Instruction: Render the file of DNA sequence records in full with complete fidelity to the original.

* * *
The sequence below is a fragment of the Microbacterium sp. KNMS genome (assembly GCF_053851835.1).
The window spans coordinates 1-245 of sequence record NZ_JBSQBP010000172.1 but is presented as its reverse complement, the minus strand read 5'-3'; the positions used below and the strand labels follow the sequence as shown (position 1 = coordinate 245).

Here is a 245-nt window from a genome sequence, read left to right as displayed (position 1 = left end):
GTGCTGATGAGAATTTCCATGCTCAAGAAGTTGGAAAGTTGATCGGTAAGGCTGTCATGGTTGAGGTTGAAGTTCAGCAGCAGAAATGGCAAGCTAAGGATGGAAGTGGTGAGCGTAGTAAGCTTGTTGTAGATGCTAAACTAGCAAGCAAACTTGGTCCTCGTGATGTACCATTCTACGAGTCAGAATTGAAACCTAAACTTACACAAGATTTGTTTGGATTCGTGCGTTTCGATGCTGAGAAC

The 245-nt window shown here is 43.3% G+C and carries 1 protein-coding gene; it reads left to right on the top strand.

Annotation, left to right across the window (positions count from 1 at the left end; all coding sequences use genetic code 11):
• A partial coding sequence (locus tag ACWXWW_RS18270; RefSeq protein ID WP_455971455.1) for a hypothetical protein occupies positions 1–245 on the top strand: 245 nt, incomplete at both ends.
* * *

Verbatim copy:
The sequence below is a fragment of the Microbacterium sp. KNMS genome (assembly GCF_053851835.1).
The window spans coordinates 1-245 of sequence record NZ_JBSQBP010000172.1 but is presented as its reverse complement, the minus strand read 5'-3'; the positions used below and the strand labels follow the sequence as shown (position 1 = coordinate 245).

Here is a 245-nt window from a genome sequence, read left to right as displayed (position 1 = left end):
GTGCTGATGAGAATTTCCATGCTCAAGAAGTTGGAAAGTTGATCGGTAAGGCTGTCATGGTTGAGGTTGAAGTTCAGCAGCAGAAATGGCAAGCTAAGGATGGAAGTGGTGAGCGTAGTAAGCTTGTTGTAGATGCTAAACTAGCAAGCAAACTTGGTCCTCGTGATGTACCATTCTACGAGTCAGAATTGAAACCTAAACTTACACAAGATTTGTTTGGATTCGTGCGTTTCGATGCTGAGAAC

The 245-nt window shown here is 43.3% G+C and carries 1 protein-coding gene; it reads left to right on the top strand.

Annotation, left to right across the window (positions count from 1 at the left end; all coding sequences use genetic code 11):
• A partial coding sequence (locus tag ACWXWW_RS18270; RefSeq protein ID WP_455971455.1) for a hypothetical protein occupies positions 1–245 on the top strand: 245 nt, incomplete at both ends.